Tuesday, November 4, 2014

The Battle for Darracia series by Michael Phillip Cash

By Ed

On the planet Darracia, an ever-widening social gap between its inhabitants is causing turmoil that is fracturing a once peaceful world.  Struggling with his identity, nineteen year old Prince V'sair must harness the power of the elusive Fireblade, the secret to a warrior's heart, in order to overcome his uncle Staf Nuen's lust for supremacy.  Will the energy of the Elements gide the young prince to his true destiny or will Staf Nuen conquer Darracia?  (Schism, from Amazon)

The Darracia saga continues with all the key players spread out and searching for answers throughout the solar system.  Prince V'sair struggles to hold his fractured kingdom together without help from his family.  His stepbrother Zayden is on a vengeful hunt for his evil uncle Staf Nuen.  Tulani navigates her two worlds trying to bring them together.  Staf Nuen, the orchestrator of the original coup, is making unholy alliances with nefarious new allies.  Like the comet zipping across the horizon, all the different factions are heading for a collision course that will test both their faith and power.  (Collision, from Amazon)

Imprisoned on the dead moon of Bina, trapped at the bottom of the cold Hixom Sea, lockedin a cell in the flooded Desa and blinded and defeated in the Eastern Provinces, the ruling class of Darracia is defeated without hope.

In the conclusion of the Darracia saga, V'sair, Tulani, Zayden and Reminda must dig deep and find both strength and faith to rise from the depths of the impossible and restore order to their home planet from Lothen, Staf Nuen and the evil armies of Geva.  (Risen, from Amazon)

In Schism, we thrust into a world with absolutely no background, very little detail, and are basically told we had to like it.  The protagonist, Prince V'sair, seems to be the only character of any merit, the only one with an interesting story to tell.  As a half-breed prince, his struggles to fit in and be accepted seemed plausible.  We are given brief glimpses into the lives of his parents, his treacherous uncle, and his love interest, Tulani, who's basically pimped out to him by the queen.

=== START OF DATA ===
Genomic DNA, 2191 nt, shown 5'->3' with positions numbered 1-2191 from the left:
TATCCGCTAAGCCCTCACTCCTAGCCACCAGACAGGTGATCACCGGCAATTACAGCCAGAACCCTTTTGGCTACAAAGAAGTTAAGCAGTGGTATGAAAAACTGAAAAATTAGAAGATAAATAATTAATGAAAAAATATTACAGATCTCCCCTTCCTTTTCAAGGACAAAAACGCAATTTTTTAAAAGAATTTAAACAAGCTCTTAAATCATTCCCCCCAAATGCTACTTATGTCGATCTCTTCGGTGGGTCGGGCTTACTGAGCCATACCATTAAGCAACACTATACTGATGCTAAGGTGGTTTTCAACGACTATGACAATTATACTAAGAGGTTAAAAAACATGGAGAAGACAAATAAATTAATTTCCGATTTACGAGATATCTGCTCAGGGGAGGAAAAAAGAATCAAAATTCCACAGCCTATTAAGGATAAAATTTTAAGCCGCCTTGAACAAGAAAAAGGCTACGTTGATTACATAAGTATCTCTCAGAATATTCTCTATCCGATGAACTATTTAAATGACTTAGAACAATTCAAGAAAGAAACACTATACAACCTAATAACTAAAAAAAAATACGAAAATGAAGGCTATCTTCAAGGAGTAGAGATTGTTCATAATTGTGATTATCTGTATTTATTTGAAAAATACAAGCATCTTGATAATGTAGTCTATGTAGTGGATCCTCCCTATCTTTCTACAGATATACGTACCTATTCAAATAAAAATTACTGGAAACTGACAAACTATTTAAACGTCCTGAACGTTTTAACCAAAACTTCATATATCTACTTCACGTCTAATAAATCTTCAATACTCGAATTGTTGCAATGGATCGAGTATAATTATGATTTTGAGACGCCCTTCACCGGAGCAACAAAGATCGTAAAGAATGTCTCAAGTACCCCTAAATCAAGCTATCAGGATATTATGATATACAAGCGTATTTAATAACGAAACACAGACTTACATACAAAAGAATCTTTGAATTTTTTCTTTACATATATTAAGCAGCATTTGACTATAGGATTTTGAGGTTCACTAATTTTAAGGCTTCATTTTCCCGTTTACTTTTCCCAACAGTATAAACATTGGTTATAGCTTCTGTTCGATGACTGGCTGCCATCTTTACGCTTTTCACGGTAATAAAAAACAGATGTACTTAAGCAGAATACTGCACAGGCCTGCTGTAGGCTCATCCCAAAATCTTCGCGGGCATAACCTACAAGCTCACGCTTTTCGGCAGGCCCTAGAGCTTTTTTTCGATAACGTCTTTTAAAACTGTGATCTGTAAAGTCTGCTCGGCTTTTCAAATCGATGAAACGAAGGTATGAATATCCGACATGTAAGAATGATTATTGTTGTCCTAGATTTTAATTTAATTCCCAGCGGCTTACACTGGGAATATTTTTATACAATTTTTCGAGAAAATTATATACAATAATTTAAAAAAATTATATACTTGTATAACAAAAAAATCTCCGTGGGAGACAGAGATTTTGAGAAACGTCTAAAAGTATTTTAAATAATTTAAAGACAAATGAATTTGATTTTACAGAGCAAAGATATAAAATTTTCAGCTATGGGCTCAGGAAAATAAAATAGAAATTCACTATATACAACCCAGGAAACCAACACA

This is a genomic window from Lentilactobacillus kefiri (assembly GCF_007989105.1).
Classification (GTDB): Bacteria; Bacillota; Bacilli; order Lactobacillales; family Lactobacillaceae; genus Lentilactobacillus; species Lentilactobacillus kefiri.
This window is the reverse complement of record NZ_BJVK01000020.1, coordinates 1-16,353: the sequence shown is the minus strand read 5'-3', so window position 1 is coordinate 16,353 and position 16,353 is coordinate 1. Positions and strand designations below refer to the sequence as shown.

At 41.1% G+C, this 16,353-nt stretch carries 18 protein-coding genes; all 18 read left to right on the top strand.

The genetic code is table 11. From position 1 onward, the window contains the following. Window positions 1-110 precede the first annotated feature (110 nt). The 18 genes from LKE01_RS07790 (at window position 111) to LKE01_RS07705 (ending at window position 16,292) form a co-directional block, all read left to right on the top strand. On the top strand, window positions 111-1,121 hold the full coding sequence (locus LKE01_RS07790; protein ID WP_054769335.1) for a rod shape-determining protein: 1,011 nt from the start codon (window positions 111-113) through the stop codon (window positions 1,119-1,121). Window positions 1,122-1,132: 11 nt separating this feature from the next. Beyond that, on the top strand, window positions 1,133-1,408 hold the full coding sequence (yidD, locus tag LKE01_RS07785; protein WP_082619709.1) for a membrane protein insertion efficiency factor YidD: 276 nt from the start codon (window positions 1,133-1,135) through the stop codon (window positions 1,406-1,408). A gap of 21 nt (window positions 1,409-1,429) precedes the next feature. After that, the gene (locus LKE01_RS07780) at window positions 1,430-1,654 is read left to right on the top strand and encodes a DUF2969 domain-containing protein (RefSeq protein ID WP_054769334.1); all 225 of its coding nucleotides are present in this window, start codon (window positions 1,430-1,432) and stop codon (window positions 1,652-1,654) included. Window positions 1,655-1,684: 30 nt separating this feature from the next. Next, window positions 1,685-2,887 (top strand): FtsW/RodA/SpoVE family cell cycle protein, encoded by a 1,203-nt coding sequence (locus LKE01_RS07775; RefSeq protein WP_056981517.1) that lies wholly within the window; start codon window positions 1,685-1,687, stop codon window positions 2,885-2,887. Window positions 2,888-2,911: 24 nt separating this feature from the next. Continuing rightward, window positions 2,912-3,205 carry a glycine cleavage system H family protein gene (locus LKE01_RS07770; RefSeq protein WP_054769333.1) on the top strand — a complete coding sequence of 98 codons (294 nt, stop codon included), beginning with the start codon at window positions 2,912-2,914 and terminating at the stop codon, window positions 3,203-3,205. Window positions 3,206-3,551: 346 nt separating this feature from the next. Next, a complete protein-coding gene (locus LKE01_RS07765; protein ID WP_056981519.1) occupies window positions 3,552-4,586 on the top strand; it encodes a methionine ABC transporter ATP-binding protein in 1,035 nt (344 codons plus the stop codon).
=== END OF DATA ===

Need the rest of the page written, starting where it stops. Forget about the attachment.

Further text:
Mr. Cash fails to firmly establish the genre he's trying to create:  is it science fiction or fantasy?  Caught in a landslide, not much of an escape from reality.  He talks of interstellar travel, space ships, alien races from multiple planets, while at the same time the characters are communing with the Gods and wielding mystical blades of fire.

The finale of the first book was too quick and honestly didn't set the stage for the furtherance of the series.  It felt as though the story could have ended there, and I would have been happy if it had.

But, we continue on to Collision, where Mr. Cash tries to further flesh out his non-descriptive story.  We're given a little more back story on V'sair's bastard half brother Zayden, but not enough to warrant any real feelings for the character.  Meanwhile, V'sair and Tulani pine for each other as they struggle to bring the people of their planet together.  I don't buy this relationship at all.  A single tryst in the jungle and they're meant to be??

The traitorous uncle returns in the finale of the book, to reclaim his planet with little more than pistols and a few surface missiles.  Really??  You expect me to believe a species that has mastered interstellar travel relies on weapon technology no greater than a six shooter??

And so we go to Risen.  This book was the quickest of the three for me to read, as I felt the author himself was getting sick of it, and just wanted to wrap it all up.  The introduction of yet another species is made, purely for plot convenience.  There's no way a species existed on this planet for eons and no one had a bloody clue.  V'sair's uncle is given a horribly dishonorable ending and Zayden's given an undeserved hero's charge.  It was as if Mr. Cash was looking for an easy way to tie things up, rather than one that felt like it belonged in the story.

On the whole, this series was a big disappointment.  My wife really enjoyed his other books, so go read those instead.

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